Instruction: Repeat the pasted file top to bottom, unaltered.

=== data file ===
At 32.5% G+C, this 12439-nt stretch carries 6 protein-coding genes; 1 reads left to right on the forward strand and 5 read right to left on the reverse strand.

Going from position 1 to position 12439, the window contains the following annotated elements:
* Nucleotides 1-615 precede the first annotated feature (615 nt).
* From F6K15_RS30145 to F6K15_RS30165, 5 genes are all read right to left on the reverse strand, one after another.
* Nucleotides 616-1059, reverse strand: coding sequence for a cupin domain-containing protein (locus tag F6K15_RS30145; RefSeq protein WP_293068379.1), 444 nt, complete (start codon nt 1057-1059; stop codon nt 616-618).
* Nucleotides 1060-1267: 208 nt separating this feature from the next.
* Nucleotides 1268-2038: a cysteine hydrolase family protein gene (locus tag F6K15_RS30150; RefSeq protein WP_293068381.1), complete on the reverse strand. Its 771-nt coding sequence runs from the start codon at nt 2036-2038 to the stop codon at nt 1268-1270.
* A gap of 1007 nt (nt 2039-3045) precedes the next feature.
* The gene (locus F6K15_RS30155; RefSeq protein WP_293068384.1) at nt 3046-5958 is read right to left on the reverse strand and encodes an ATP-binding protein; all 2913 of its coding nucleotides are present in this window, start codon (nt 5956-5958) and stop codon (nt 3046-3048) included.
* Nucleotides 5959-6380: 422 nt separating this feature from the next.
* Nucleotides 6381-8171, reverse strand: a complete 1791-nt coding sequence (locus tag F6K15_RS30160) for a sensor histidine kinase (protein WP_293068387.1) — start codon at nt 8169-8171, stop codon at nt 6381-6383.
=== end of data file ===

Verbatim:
At 32.5% G+C, this 12439-nt stretch carries 6 protein-coding genes; 1 reads left to right on the forward strand and 5 read right to left on the reverse strand.

Going from position 1 to position 12439, the window contains the following annotated elements:
* Nucleotides 1-615 precede the first annotated feature (615 nt).
* From F6K15_RS30145 to F6K15_RS30165, 5 genes are all read right to left on the reverse strand, one after another.
* Nucleotides 616-1059, reverse strand: coding sequence for a cupin domain-containing protein (locus tag F6K15_RS30145; RefSeq protein WP_293068379.1), 444 nt, complete (start codon nt 1057-1059; stop codon nt 616-618).
* Nucleotides 1060-1267: 208 nt separating this feature from the next.
* Nucleotides 1268-2038: a cysteine hydrolase family protein gene (locus tag F6K15_RS30150; RefSeq protein WP_293068381.1), complete on the reverse strand. Its 771-nt coding sequence runs from the start codon at nt 2036-2038 to the stop codon at nt 1268-1270.
* A gap of 1007 nt (nt 2039-3045) precedes the next feature.
* The gene (locus F6K15_RS30155; RefSeq protein WP_293068384.1) at nt 3046-5958 is read right to left on the reverse strand and encodes an ATP-binding protein; all 2913 of its coding nucleotides are present in this window, start codon (nt 5956-5958) and stop codon (nt 3046-3048) included.
* Nucleotides 5959-6380: 422 nt separating this feature from the next.
* Nucleotides 6381-8171, reverse strand: a complete 1791-nt coding sequence (locus tag F6K15_RS30160) for a sensor histidine kinase (protein WP_293068387.1) — start codon at nt 8169-8171, stop codon at nt 6381-6383.